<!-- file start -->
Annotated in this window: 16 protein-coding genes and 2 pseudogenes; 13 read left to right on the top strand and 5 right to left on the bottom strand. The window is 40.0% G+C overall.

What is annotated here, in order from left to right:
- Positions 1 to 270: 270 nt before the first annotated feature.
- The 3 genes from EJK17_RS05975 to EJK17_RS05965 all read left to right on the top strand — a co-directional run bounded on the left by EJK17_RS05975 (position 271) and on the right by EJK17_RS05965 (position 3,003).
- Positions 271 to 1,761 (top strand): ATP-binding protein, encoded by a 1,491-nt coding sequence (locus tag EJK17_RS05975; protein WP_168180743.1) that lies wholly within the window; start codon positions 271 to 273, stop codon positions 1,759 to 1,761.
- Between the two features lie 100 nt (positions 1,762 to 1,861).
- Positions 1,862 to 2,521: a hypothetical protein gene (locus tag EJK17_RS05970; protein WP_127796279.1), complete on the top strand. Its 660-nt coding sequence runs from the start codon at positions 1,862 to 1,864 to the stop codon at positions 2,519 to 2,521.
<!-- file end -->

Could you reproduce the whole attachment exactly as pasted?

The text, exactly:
Annotated in this window: 16 protein-coding genes and 2 pseudogenes; 13 read left to right on the top strand and 5 right to left on the bottom strand. The window is 40.0% G+C overall.

What is annotated here, in order from left to right:
- Positions 1 to 270: 270 nt before the first annotated feature.
- The 3 genes from EJK17_RS05975 to EJK17_RS05965 all read left to right on the top strand — a co-directional run bounded on the left by EJK17_RS05975 (position 271) and on the right by EJK17_RS05965 (position 3,003).
- Positions 271 to 1,761 (top strand): ATP-binding protein, encoded by a 1,491-nt coding sequence (locus tag EJK17_RS05975; protein WP_168180743.1) that lies wholly within the window; start codon positions 271 to 273, stop codon positions 1,759 to 1,761.
- Between the two features lie 100 nt (positions 1,762 to 1,861).
- Positions 1,862 to 2,521: a hypothetical protein gene (locus tag EJK17_RS05970; protein WP_127796279.1), complete on the top strand. Its 660-nt coding sequence runs from the start codon at positions 1,862 to 1,864 to the stop codon at positions 2,519 to 2,521.